New technique may speed wheat breeding process
Bikram K. Das, Ph.D., a visiting scientist from India, will spend the coming year at the University of Nebraska Panhandle Research and Extension Center at Scottsbluff establishing a technique that he hopes will speed up the process of developing new wheat varieties.
Das is a scientific officer in the Nuclear Agriculture and Biotechnology Division at the Bhabha Atomic Research Centre at Mumbai, India. While in Scottsbluff, he is working with Dipak Santra, Ph.D., alternative crops breeding specialist at the Panhandle Center.
Das said the new technique has great potential to speed up UNL's wheat development program by cutting two to four years from the 12 years normally needed to develop a new cultivar. Das and Santra explained how the new technique works:
The process involves artificial production of doubled haploid plants, genotypes with doubled chromosomes that are homozygous (pure) and genetically uniform. This genetic purity and uniformity is required in developing new wheat cultivars. This step takes at least six growing cycles (three to six years) using traditional breeding methods. Artificial production of doubled haploid plants can be accomplished in one year.
Das is working on a protocol in which immature pollen (microspore) is extracted from the spike of a young wheat plant, where the flower will develop. The isolated microspores are cultured in artificial cell culture media to produce DH plants. The next step is to use molecular markers to identify DH plants carrying specific genes that control desirable traits, such as drought tolerance or disease resistance.
The new protocol would have the additional benefit of increasing the odds for identifying a single plant with multiple useful traits, Santra said. "Instead of taking 10,000 plants in the field and testing which plant has that characteristic, we can filter that population into 100 plants in the lab with this technology, then test those 100 plants in the field to find out if that is the case."
Das will be targeting genes critical to the wheat industry both in Nebraska and India, including genes are related to drought tolerance, wheat streak mosaic virus, leaf rust, stem rust, stripe rust, and grain quality.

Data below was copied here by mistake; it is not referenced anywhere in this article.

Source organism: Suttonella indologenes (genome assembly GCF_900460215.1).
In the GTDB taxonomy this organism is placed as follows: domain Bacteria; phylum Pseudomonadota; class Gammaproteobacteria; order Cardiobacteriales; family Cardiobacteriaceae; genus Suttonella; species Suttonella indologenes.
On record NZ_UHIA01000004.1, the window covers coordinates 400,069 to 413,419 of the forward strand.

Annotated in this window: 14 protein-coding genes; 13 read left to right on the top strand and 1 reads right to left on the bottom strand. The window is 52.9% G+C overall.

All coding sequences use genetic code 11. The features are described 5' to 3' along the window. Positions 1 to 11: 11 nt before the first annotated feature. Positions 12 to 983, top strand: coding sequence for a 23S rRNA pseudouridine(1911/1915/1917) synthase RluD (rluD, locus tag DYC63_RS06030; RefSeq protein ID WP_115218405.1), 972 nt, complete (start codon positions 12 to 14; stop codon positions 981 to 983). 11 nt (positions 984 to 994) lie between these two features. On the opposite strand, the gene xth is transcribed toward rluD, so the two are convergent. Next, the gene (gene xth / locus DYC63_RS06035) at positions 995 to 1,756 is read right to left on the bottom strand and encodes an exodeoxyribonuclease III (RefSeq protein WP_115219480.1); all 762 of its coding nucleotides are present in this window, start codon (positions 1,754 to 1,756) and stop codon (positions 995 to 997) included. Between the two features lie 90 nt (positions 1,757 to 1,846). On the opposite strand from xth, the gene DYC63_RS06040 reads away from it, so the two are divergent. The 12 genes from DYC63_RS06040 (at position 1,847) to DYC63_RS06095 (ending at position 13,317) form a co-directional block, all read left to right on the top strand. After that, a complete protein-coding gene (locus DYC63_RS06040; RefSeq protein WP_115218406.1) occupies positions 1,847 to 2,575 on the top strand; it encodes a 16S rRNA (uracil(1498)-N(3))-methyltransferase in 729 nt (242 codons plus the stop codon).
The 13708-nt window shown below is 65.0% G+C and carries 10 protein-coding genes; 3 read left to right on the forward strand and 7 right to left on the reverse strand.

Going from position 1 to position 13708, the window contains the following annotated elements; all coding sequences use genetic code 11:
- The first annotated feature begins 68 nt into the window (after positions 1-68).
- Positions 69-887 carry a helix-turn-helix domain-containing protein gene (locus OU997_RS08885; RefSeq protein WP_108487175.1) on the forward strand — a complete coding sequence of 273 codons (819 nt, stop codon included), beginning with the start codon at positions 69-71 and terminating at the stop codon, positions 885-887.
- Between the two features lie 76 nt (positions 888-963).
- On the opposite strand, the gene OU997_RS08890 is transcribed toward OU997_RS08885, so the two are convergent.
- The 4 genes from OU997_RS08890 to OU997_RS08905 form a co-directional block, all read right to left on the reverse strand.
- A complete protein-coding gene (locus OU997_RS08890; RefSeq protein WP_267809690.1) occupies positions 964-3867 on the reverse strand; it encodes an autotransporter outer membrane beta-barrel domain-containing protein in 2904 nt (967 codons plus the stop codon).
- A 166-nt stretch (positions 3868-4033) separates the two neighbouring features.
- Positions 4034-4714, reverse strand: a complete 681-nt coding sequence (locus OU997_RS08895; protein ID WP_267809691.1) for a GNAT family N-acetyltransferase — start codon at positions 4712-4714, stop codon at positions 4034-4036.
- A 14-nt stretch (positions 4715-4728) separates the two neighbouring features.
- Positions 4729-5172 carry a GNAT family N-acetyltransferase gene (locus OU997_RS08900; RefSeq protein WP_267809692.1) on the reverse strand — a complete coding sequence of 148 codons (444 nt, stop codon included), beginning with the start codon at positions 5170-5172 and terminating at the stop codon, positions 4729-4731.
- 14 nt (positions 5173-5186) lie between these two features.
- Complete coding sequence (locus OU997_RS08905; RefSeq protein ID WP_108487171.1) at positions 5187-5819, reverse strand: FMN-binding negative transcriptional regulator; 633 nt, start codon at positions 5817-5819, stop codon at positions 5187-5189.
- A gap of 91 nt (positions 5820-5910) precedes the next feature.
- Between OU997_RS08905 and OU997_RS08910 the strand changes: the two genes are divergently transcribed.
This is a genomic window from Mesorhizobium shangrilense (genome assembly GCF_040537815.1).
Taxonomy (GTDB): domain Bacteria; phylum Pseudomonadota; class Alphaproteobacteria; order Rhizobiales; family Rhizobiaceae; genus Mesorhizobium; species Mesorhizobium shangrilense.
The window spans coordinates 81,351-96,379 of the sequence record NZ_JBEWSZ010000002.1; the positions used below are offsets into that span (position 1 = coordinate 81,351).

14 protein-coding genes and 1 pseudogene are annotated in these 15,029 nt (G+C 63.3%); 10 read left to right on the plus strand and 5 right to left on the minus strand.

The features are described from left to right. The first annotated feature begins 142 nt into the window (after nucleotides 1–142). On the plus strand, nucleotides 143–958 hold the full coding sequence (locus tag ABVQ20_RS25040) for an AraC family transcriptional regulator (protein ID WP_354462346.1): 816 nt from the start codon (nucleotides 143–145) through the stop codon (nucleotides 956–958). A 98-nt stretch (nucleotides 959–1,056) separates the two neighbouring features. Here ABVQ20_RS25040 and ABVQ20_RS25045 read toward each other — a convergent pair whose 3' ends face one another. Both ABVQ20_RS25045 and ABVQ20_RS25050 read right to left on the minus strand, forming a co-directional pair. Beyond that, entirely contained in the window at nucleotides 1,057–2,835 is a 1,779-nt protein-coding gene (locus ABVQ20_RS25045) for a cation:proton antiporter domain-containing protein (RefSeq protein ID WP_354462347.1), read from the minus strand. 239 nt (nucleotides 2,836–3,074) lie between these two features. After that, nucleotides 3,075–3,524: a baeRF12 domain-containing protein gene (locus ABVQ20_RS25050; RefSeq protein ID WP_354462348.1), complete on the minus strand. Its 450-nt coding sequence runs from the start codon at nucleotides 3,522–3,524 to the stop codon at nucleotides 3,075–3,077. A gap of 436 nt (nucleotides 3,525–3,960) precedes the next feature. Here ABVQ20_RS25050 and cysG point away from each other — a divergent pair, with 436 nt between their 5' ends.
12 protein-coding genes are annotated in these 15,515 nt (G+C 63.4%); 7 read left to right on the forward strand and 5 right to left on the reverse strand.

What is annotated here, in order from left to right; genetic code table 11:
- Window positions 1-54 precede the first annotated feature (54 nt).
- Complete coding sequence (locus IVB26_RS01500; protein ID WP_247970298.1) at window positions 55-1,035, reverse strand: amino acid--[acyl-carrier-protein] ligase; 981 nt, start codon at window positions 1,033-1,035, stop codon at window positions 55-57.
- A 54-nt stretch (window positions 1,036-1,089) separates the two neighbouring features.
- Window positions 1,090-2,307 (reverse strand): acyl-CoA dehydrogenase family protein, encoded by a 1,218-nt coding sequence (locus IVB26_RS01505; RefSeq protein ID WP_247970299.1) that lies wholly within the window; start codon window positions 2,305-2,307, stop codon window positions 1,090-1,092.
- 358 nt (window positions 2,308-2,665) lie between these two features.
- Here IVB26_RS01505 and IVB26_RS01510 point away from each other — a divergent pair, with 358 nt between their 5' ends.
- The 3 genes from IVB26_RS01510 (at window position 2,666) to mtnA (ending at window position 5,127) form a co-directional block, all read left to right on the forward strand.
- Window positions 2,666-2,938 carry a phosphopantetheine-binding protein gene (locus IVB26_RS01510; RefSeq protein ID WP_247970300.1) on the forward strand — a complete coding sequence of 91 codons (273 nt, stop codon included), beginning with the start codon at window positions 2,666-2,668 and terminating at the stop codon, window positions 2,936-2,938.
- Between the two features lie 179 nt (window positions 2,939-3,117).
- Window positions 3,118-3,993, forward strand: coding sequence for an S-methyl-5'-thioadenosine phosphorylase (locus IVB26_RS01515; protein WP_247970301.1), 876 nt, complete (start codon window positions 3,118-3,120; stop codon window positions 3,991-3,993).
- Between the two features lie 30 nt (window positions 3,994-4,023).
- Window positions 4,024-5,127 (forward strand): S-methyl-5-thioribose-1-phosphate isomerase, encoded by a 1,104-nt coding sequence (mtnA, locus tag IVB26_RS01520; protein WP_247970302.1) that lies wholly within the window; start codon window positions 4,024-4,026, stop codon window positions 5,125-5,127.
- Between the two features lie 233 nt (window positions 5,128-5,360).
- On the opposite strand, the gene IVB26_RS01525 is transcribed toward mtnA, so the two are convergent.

Das's work is sponsored by the Department of Biotechnology, of the Government of India. The Nebraska Wheat Board has been supporting this project in Santra's program for last two years. This funding has enabled him to develop the basic infrastructure at the Panhandle Center. Santra said the new technology, if successful, will help Nebraska wheat farmers by making the development of new varieties more efficient.
All the work will take place at Santra's lab and the greenhouse at the Panhandle Center. Santra said Das's project will utilize crosses being developed by UNL wheat breeding specialist Stephen Baenziger, Ph.D.
"Basically we are trying to develop a proof-of-concept technology that will be universally applicable for wheat variety development," Das said.
Das, his wife, and two daughters are living in Scottsbluff while he is working on his project. One daughter is a student at Bluffs Middle School and the other at Longfellow Elementary. Das has a Ph.D. in life science from the University of Mumbai, India. His doctoral thesis was titled "Development and validation of molecular markers for rust resistance and quality traits in wheat."
His place of employment, Bhabha Atomic Research Centre, is a multi-disciplinary research institute with a mandate for research and application of nuclear techniques for peaceful purposes. The Nuclear Agriculture and Biotechnology Division is concerned with crop improvement using nuclear techniques, as well as modern technology in combination with conventional plant breeding techniques.
His past research experience has been in wheat genetics and breeding (classical, mutation and molecular) for improvement of rust resistance and quality traits in wheat.